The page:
After the thunderbolt that struck at Aachen [Valegro finishing sixth in the grand prix] we came home with a few questions to answer. When me, Charlotte and the team were in Germany, it was really interesting, surprising even, that people thought I would be upset with Charlotte. It is at times like that when you need support.
Although I wouldn’t wish a fall from the top in such spectacular style on anyone, the relief in the situation was finding that Charlotte was human and Valegro was a real horse. We might have been disappointed with how the test went, but I can never be disappointed in Charlotte or Valegro.
Valegro bounced back on the Sunday to win the freestyle, from which Totilas had tactfully — or tactically? — withdrawn, but anyway the shake-up and different placings just serve to make the prospect of the Alltech FEI World Equestrian Games (WEG) all the more exciting.
With Bella Rose looking utter quality — Isabell Werth has proclaimed her to be the best horse she has ever had — the tussle for medals is on!
Of course there are questions you ask yourself at home. Was the horse fit enough? The weather was hot, was the working-in too long? These sorts of situations help you become more prepared for future tests.
Daniel Watson and Nikki Crisp again gained valuable experience of being on the British squad.
Spectators at Aachen got the chance to use a phone app that allowed them to judge for themselves, live. Given the knowledge of the Aachen audience, I suspect most of them were using it in “expert” mode, which lets them mark every movement. This is an interesting innovation and I can quite see how Aachen placings in the future will end up depending on a 50:50 public/judges result.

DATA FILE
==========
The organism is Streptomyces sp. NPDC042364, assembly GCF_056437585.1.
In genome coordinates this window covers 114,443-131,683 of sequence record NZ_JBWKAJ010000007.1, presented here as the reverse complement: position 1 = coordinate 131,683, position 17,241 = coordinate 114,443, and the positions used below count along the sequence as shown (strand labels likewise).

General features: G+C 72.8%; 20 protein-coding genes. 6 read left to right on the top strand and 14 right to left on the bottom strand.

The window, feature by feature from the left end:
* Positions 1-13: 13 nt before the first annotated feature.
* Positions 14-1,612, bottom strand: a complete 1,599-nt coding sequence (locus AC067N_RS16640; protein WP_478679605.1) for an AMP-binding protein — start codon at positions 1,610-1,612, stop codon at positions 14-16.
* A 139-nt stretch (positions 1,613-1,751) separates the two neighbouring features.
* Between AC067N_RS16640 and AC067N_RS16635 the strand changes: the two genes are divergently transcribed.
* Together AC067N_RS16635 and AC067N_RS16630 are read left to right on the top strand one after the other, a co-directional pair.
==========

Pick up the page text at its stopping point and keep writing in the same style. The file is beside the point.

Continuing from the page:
Putting in the groundwork
Once home, we got cracking towards Hickstead and the Nations Cup. A lot of people think the Nations Cup is a waste of time — I’ve heard it — but I have to applaud Dane Rawlins for holding this competition at Hickstead for several reasons.
First, having been a leading nation in dressage for the past few years, Team GBR is not just about medal teams: we need to show that we have quality venues with great footing.
Addington, Hartpury, Hickstead and Royal Windsor have some of the best dressage footing you will ever see. We need to attract competitors to our shores to make good competition for up-and-coming young riders to see. If they have easy access to top competition, it’s easier for them to watch and learn.
Second, when you look back over the past 40 years of senior British teams, you’ll notice how many team members stay at the top for lengthy periods of time, taking those team slots. Therefore, if there were no Nations Cup series, where else would we get the chance to put up-and-coming riders in team situations to test their horses and how they perform under pressure?
Spoilt for choice
It was great to start at Hickstead on Jenny Green’s Fine Time, who I’ve enjoyed riding. With Aram Gregory’s Dances With Wolves at Hickstead as well, and these two horses winning the grand prix, special and freestyle between them, it was a good weekend away from the office.
I am confident I’ve made the right decision to ride Nip Tuck at WEG. On one hand, I am one of the luckiest riders to have a full team of grand prix horses, but on the other, you can imagine how stressful it has been deciding which one should go to WEG. In two weeks I’ll know if I made the right decision; I am pretty sure I have.
Our last few weeks of preparation have included extra fitness work, converging on Hartpury, Glos, where Philip Cheetham let us have access to the arena so Charlotte and I could shout each other through the test.
If you’re going out to support the team, we look forward to seeing you and hope we can do you proud.
Carl’s column was first published in Horse & Hound magazine (14 August, 2014)